At 13 I received a feeding tube, because gaining weight was next to impossible, i was 5 foot and i weighed about 60lbs at the time. I was lucky enough to have it removed this past May because i no longer needed it. My weight is perfect for my height.
Those are my surgeries, they were hard and painful but i lived to tell the tale.
I don`t use them to be negative even though they are hard for me to tell people sometimes most times. I don`t think i`ve ever actually told anyone all that. A lot of people don`t know about my blood infection, not my closest friends even know how close i was to ending.
And as hard as all that was, it`s not the worse part of my disease.

One thing it means to have Cystic Fibrosis, the part that really makes it impossible to live a normal life are the medical bills. Insurances one provided by the state as I am a receiver of disability, the other one if from my Dad`s work.
Receiving disability pretty much means i`ll never be able to have a job or i am at risk for losing that insurance.
My dad`s insurance pay`s the majority of my medical expenses but i won`t have it forever, that means i`ll have to start paying the bills.
It cost over a Million dollars a year for all the medications i take, not including doctors visits, hospital stays or medical procedures. That means i`ll never have a normal life, i`ll never be able to go out and buy a new car because i could never afford.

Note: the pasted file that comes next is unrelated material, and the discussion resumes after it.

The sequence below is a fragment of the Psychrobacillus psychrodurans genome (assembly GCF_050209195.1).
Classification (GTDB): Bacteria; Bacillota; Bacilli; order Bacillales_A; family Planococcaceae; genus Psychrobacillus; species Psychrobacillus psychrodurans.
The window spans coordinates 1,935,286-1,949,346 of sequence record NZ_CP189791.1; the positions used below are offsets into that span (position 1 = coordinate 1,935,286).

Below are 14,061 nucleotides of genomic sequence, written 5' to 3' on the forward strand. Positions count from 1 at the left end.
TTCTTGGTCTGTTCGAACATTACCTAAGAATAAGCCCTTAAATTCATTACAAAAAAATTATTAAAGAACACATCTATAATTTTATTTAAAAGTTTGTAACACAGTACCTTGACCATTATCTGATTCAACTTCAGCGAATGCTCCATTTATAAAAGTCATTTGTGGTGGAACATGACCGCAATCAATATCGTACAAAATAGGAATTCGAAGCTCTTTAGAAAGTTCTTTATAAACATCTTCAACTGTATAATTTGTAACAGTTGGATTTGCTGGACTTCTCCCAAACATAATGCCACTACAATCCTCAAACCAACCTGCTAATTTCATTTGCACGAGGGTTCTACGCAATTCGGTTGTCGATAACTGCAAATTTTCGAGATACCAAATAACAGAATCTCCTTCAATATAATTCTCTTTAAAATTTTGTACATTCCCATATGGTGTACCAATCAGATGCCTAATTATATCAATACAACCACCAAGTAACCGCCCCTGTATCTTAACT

It breaks my heart when i think i`ll never be able to have my own house, because i love decorating and i like a lot of kids i always had my dream house picked out.

I feel like a bum, because i don`t have a job when all of my friends do. I feel like i`m living my life wrong, because i can`t have those things. It`s funny i hear people complain about their jobs all the time, but i would give anything to be able to work again.
I used to have a job when i was in high school, two actually and i went from making $500 every two weeks to $700 a month.
I hear people make rude comments about the people who are on Disability and how they use the government to get "free" money. I just wish sometimes those people knew how much that "free" money really costs. Or that it`s some peoples only way to receive insurance.

I`ve always wanted to inspire people to be better, that`s been my goal for as long as i can remember. With music as my passion i hope someday to start a charity to bring music into not only children`s hospitals but adult hospitals too.As i transferred to an adult hospital i`ve realized how over looked they are and it makes me sad.
While i was in the hospital i used to give classes on how to decorate your hospital room, I can no longer do this because with my CF i can`t volunteer in hospitals, but i would love to train others and donate supplies and send them to hospitals all over the country and maybe the world. There`s nothing worse than being sick and having to stare at white walls that look just as sick as you do.
These are just a few of my hopes and dreams,

I would never wish mu CF away, a lot of people think i`m crazy for this, but i owe a lot to my Cystic Fibrosis. Without it i wouldn`t appreciate life the way i do, and i wouldn`t have the opportunity to teach others that they have something to live for and to fight for.

Nothing is hopeless, and every day is a chance to take a deep breathe and see something new.